Leonardo: Aidan Turner stars in teaser trailer
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The world-famous artist is the subject of the new Amazon Prime drama Leonardo, which explores his personal relationships and links him to a murder plot. Poldark actor Aiden Turner stars as Renaissance master alongside Freddie Highmore, James D’Arcy and Matilda De Angelis. The show will likely lead to more questions about Da Vinci and as fact and fiction blur into one on screen, many will reanalyse the legendary painter’s legacy.
At least 15 pieces of art have been accredited to Da Vinci but many more are suspected to be the work of his hand.
They included the legendary Mona Lisa, which currently hangs in The Louvre, in Paris, and is visited by around eight million people per year.
However, a new discovery was shared with Express.co.uk that could redefine the understanding of that famous artwork.
Pascal Cotte, a scientist and engineer, was granted access to the Mona Lisa to digitally scan the work with his custom-built specialist equipment.
Using a camera that captures 240 million pixels and 13 wavelengths of light, including four the human eye cannot see, he found hidden details within the piece.
For comparison, the average professional camera can only document 20 million pixels and the three primary colours of light – red, yellow and blue.
Mr Cotte found a series of dots in three parts of the Mona Lisa, which he claims could prove there were alterations made to the painting.
The dots, known as spolvero, as small marks used to create an outline when transferring a piece from a small canvas to a larger one.
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The spolvero marks were found in three separate locations on the Mona Lisa and reveal the artwork may not have been an original painting.
From Mr Cotte’s findings, the most surprising was a “hidden hairpin” located just above and to the right of the Mona Lisa’s head.
He told Express.co.uk that this accessory was “not possible” for a woman of that time, as she could not have “had hair like this”.
The engineer claimed “it was impossible” for Mona Lisa to have had a hairpin because that was “not the style” of the era.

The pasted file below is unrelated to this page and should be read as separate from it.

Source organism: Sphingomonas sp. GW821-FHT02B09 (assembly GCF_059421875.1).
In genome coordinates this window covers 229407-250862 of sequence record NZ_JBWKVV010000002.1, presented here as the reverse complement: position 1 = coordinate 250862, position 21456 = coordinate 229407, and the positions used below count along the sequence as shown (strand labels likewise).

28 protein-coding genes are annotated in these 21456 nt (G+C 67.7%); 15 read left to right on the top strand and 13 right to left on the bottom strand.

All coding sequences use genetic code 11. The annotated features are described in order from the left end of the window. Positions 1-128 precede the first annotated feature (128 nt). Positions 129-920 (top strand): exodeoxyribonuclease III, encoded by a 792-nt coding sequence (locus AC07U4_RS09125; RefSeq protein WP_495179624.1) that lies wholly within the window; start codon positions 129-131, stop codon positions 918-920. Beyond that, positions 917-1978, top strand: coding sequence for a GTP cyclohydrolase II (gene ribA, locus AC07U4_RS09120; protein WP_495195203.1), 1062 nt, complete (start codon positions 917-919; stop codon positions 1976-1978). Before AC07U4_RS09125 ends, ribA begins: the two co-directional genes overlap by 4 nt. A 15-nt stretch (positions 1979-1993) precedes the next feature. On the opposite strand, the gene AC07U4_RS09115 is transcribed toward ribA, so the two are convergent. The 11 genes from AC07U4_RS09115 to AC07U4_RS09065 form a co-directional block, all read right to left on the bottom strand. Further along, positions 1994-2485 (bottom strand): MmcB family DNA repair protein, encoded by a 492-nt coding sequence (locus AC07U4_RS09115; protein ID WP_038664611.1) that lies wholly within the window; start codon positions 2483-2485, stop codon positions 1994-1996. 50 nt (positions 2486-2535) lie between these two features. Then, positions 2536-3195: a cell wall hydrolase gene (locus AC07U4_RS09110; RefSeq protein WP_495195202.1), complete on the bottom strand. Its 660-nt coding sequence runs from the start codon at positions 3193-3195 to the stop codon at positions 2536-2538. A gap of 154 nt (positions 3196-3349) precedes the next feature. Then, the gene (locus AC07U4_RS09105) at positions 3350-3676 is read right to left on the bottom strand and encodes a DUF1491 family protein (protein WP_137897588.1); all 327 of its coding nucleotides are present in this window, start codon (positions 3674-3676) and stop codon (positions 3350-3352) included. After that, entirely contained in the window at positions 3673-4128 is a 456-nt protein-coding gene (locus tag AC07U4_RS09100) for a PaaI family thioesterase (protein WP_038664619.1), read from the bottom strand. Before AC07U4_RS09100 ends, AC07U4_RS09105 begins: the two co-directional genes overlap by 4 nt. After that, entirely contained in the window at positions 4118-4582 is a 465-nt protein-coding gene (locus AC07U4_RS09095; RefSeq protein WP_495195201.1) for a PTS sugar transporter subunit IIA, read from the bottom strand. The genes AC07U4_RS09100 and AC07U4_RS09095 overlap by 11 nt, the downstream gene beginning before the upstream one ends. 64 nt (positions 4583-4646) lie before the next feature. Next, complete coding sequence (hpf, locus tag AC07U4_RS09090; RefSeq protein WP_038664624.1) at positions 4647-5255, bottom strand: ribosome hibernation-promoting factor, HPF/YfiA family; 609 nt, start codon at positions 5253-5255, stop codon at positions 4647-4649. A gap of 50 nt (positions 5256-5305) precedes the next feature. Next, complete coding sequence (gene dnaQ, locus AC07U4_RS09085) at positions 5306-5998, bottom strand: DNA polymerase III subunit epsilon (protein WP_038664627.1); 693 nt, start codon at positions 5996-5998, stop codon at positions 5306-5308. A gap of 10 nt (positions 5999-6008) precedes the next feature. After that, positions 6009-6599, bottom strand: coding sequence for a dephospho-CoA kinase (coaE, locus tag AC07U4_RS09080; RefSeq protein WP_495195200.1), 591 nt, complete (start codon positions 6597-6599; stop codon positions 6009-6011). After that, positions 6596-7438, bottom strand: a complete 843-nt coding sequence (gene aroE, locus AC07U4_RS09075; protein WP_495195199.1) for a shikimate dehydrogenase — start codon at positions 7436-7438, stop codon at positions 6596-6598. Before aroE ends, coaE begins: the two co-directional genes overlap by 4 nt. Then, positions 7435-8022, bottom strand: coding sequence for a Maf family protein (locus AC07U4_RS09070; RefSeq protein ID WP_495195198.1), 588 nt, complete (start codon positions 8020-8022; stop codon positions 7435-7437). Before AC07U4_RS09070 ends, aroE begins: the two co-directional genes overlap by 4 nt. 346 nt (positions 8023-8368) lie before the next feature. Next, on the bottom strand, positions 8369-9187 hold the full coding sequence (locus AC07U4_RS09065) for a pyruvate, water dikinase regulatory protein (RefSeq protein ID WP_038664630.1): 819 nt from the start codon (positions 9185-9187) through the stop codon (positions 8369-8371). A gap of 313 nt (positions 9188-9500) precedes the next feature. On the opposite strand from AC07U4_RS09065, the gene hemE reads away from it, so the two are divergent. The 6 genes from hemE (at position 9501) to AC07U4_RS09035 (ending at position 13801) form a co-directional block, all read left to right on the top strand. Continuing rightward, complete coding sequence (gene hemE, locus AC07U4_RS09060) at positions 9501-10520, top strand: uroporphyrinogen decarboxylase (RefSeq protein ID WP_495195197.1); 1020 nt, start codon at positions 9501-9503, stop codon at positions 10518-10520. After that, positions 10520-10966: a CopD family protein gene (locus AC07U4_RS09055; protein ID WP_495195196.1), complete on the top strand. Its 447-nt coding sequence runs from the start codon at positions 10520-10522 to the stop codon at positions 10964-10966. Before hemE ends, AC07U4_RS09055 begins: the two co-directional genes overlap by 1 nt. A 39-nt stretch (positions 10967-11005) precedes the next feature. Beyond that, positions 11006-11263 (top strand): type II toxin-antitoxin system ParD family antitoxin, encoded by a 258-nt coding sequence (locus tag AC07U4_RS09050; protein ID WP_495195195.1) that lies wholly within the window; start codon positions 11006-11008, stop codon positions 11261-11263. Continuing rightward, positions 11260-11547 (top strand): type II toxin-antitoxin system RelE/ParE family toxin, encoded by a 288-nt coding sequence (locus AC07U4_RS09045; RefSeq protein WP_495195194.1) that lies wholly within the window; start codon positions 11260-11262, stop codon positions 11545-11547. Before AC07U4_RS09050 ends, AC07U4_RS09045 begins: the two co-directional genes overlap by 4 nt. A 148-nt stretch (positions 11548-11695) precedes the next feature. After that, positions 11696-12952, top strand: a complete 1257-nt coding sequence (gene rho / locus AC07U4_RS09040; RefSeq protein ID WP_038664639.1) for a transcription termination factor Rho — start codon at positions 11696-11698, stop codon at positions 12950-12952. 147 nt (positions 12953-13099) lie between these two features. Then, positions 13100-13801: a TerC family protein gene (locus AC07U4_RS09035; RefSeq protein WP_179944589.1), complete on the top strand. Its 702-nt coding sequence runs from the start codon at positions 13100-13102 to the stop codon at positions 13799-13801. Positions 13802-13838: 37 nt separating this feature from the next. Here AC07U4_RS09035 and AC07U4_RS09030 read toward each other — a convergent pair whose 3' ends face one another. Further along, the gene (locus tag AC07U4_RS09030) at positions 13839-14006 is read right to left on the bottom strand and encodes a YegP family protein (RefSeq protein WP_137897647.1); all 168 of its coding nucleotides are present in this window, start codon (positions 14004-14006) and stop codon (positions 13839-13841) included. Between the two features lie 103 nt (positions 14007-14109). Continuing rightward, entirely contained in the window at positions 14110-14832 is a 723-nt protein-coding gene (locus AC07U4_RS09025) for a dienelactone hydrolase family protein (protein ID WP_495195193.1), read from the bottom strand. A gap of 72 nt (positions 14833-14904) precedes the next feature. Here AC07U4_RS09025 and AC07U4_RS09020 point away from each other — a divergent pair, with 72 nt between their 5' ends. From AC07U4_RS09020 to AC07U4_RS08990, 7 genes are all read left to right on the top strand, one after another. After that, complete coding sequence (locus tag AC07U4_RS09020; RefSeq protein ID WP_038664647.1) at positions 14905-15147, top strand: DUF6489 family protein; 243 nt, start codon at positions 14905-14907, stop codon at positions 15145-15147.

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Mr Cotte explained that in Da Vinci paintings, the subject’s clothing, hairstyle and appearance were all vitally important to define their stature and position within society.
He consulted with art historians, who concluded that a hairpin at the time would have only been used to depict “a goddess”, “the Virgin Mary” or a supernatural being.
In reference to the “hidden hairpin”, Mr Cotte told Express.co.uk: “It was impossible for that time in the city of Florence.”
Mr Cotte also found a second set of spolvero marks that show the “position” of Mona Lisa’s head could have been changed to make her “look right at you”.
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His scans showed several dots around her forehead, which he believes could prove the alteration.
Mr Cotte suggested Da Vinci could have made this change so that she looked at observers “like a mother”.
He told Express.co.uk: “Everybody has a mother, so can share and feel emotion while looking at the portrait.”
The third change identified by Mr Cotte was the positioning of the Mona Lisa’s hands – again through a series of spolvero marks.
He believed this was to make the hands, which are one of the hardest sections to paint, more realistic.
Mr Cotte claims to have made 150 discoveries in total, which he published in the book Lumiere On The Mona Lisa: Hidden Portraits.
Ultimately he concluded that the Mona Lisa was originally a painting of the Virgin Mary before he changed it.
Mr Cotte told Express.co.uk that Da Vinci was “very, very busy” and his artistic talent was in high demand at that time in his life.
He explained: “He did not have time to paint a fresh portrait from the beginning but he had an unfinished portrait, which he used.”
Mr Cotte claimed Da Vinci “kept the hands, the landscape and other parts” of the original work before “transferring the head” of the Mona Lisa.
He added: “Then to hide the hairpin, he painted a veil that conceals all of the previous work.”
Aidan Turner stars in Leonardo, which is available to stream on Amazon Prime.
To find out more about Pascal Cotte’s research into the Mona Lisa and other Leonardo Da Vinci paintings visit here.
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